The domestic drivers of change cover differing degrees of improvement in agricultural productivity, differing land-use changes from the development of reforestation markets for sequestration of carbon dioxide or for protection of biodiversity, individuals' take-up of opportunities to use energy and water more efficiently, how much of our improving productivity we take as reduced working hours rather than higher real incomes, and how much of our consumer spending we devote to buying "experiences" rather than goods.
(Turns out those last two drivers made little difference to environmental outcomes, according to the model.)
It's assumed that Australia's abatement effort is at the same rate as the global effort. Up to half our net reduction in emissions is achieved by "carbon sequestration" – withdrawing carbon dioxide from the atmosphere and storing it in plants – achieved by reforestation of cleared land.
So, we build this amazing nine-model model, then run each of the 18 different scenarios through it. What results do we get?
In all scenarios, the economy and living standards are projected to grow strongly. The value of economic activity (gross domestic product) is projected to rise 10-fold over the 80 years to 2050 (the exercise actually starts in 1970, with actual data up to 2012).
This increase in GDP is driven by a 2.9-fold increase in population, leaving a 3.2- to 3.6-fold increase in GDP per person.
On some scenarios, net greenhouse emissions fall to zero or lower by 2040. From four times the global average today, our emissions per person could fall below the global average by 2050.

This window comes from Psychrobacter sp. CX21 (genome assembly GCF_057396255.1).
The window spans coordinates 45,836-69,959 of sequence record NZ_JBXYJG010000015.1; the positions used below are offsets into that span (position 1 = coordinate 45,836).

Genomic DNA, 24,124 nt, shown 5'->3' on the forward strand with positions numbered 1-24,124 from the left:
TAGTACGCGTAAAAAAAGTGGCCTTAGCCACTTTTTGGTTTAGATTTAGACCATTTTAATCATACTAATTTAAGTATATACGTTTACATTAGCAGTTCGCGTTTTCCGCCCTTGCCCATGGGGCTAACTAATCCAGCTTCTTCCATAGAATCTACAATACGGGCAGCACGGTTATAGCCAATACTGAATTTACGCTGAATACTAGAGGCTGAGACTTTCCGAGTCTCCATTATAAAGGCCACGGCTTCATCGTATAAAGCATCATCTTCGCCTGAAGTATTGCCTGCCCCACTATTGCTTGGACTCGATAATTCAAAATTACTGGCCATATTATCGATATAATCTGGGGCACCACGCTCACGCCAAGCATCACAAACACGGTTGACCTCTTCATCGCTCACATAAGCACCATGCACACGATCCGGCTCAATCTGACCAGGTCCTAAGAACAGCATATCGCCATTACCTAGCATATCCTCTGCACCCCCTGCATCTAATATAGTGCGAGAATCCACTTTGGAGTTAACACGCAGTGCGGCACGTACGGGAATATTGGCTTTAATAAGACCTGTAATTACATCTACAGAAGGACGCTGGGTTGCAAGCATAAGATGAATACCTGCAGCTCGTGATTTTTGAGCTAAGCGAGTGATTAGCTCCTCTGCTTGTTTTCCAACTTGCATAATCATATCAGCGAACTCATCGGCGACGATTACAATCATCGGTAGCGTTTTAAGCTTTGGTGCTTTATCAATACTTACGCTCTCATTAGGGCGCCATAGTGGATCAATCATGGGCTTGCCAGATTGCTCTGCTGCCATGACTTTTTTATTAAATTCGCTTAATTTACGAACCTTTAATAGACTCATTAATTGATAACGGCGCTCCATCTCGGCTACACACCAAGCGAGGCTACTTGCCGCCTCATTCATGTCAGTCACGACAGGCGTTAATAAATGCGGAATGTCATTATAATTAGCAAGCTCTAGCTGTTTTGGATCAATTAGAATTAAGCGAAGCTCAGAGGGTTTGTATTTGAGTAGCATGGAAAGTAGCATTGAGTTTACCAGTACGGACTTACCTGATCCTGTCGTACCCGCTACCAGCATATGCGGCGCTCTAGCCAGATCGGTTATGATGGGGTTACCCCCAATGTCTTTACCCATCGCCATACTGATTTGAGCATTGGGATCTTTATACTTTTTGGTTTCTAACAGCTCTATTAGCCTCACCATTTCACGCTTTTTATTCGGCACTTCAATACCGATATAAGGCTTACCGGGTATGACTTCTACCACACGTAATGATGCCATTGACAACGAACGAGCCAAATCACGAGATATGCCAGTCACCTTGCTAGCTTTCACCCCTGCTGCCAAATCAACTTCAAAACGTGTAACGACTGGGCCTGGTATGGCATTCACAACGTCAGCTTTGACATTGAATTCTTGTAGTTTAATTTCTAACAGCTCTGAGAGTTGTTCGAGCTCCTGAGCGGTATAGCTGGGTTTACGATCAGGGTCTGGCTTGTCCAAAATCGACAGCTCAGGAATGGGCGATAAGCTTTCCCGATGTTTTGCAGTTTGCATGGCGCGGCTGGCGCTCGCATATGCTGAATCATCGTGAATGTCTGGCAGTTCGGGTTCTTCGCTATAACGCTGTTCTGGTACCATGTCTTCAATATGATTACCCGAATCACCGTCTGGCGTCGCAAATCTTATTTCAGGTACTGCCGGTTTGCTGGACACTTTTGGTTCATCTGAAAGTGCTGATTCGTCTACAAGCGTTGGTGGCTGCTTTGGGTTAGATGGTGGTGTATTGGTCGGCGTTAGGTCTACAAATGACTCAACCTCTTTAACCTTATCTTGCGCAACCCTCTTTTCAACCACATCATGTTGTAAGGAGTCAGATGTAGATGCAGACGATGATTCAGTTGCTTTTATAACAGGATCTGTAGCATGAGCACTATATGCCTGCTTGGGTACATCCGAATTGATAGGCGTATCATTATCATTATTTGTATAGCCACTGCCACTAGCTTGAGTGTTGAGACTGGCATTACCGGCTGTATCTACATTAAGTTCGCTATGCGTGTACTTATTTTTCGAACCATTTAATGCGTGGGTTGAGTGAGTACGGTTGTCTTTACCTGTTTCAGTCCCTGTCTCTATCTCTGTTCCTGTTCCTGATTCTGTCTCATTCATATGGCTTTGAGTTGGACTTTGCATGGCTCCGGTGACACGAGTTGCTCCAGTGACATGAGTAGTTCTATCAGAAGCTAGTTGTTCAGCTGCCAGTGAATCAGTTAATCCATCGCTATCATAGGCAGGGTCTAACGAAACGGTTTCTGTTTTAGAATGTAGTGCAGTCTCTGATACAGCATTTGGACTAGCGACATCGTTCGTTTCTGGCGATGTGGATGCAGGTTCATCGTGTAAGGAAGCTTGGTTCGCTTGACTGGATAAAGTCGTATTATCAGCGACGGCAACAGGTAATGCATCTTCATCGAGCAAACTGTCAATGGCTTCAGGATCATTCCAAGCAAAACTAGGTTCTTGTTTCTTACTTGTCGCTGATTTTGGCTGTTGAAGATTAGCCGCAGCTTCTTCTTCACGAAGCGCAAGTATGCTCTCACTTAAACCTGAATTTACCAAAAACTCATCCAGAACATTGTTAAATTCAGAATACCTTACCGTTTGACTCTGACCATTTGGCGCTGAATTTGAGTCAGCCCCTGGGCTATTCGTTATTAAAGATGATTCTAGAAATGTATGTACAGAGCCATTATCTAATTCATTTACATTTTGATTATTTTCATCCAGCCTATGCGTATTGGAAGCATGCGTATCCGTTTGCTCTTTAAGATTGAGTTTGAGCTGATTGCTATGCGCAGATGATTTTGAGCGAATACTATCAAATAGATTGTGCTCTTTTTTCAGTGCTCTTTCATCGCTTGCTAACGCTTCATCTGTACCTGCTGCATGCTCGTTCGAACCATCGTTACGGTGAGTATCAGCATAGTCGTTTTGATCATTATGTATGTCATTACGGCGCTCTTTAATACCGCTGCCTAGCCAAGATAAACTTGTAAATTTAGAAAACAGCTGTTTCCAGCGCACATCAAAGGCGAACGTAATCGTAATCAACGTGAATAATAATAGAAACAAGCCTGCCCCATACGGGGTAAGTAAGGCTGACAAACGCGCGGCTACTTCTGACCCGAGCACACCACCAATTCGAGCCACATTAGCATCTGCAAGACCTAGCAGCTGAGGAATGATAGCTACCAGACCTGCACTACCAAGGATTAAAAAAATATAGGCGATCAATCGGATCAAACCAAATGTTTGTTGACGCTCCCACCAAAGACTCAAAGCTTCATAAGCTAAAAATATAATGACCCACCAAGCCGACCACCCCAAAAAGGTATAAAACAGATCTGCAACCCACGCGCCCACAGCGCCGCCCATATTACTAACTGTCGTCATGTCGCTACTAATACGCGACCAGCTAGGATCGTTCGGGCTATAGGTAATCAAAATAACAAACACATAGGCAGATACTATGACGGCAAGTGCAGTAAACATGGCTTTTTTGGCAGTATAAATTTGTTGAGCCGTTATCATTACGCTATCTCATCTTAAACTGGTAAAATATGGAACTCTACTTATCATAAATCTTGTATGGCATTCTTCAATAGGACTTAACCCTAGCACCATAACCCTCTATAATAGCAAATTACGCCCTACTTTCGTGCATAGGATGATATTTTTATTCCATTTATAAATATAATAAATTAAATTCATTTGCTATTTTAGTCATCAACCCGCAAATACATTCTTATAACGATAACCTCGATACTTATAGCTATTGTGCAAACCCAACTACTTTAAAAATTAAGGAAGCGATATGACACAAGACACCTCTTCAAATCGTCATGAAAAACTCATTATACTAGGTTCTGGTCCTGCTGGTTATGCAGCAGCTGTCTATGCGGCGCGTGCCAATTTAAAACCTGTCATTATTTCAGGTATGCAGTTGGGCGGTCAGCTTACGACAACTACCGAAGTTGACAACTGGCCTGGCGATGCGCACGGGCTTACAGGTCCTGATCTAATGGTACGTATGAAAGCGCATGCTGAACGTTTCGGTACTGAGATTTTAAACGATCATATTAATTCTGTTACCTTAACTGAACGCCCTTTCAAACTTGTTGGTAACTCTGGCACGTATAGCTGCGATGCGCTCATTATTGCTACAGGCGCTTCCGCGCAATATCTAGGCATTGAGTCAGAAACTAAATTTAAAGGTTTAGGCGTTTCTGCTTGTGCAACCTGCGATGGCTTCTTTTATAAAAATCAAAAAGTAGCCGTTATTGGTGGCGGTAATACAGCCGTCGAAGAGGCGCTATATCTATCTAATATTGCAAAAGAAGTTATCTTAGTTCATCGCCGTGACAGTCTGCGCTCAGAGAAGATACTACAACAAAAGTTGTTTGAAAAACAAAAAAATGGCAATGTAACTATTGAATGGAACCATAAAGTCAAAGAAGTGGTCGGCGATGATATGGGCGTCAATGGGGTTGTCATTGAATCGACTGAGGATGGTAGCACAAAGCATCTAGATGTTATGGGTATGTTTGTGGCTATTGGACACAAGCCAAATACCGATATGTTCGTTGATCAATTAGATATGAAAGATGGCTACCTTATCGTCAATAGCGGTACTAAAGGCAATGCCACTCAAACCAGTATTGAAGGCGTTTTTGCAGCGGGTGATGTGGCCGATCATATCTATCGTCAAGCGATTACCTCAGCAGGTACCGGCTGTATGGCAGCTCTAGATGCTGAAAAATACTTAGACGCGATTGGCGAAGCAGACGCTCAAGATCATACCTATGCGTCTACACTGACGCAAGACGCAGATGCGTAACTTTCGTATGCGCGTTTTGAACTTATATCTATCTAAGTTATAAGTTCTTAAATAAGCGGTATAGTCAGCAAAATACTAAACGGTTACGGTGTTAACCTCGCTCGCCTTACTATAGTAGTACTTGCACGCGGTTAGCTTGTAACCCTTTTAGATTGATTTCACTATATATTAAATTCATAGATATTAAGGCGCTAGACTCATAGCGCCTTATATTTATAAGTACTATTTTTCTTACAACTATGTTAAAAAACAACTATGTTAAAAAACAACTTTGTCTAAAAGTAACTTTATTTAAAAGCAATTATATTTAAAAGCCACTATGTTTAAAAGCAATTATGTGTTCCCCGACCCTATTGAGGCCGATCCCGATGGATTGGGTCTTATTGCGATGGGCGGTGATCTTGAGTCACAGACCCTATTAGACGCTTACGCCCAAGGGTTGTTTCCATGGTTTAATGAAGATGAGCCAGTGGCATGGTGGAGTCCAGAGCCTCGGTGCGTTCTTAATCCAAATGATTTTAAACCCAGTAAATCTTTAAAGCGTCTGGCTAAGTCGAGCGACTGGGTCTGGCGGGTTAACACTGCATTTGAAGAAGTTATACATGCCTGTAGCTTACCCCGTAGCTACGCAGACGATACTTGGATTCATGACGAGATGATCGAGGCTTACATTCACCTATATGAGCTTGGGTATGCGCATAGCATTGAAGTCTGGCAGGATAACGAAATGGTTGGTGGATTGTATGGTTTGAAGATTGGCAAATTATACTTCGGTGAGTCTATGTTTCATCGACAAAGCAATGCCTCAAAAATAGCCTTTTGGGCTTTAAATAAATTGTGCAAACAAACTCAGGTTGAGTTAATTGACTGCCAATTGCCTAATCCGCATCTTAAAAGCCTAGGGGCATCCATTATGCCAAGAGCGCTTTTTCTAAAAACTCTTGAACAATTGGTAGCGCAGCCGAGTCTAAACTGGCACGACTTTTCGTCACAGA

Apart from reforestation, emission reduction comes from reduced emissions (within Australia, not elsewhere) and from the economy's reduced resource-intensity (that is, fewer natural resources being used to generate each dollar of GDP).
National water extractions are projected to maybe double in 2050, but up to half this increase could be met by desalination in coastal cities and water recycling for industrial use.
Water stress – seen in rain-fed water use in water-limited catchments – improves or is stable in seven of the 18 scenarios.
Pressures on biodiversity (preservation of species) could also be reduced despite economic growth and increased agriculture. But carbon and biodiversity tree-planting could increase the pressure on river-based water systems.
Overall, 13 of the 18 scenarios show improvement in a least one environmental indicator, but only three – each requiring "strong" or "very strong" abatement effort and development of reforestation markets – show improvement in all three environmental indicators.
So the modelling suggests economic growth can continue without worsening – and even while improving – pressures on the natural environment, but only if we and the rest of the world greatly increase our efforts to reduce emissions.
Now, I should warn you that modelling exercises – economic and scientific – are always subject to limitations and open to criticism. They rely on many assumptions and are widely misused by vested interests.
I'm sure in 20 years' time, this CSIRO modelling will look very crude. Right now, however, it's a wonder of the modern world.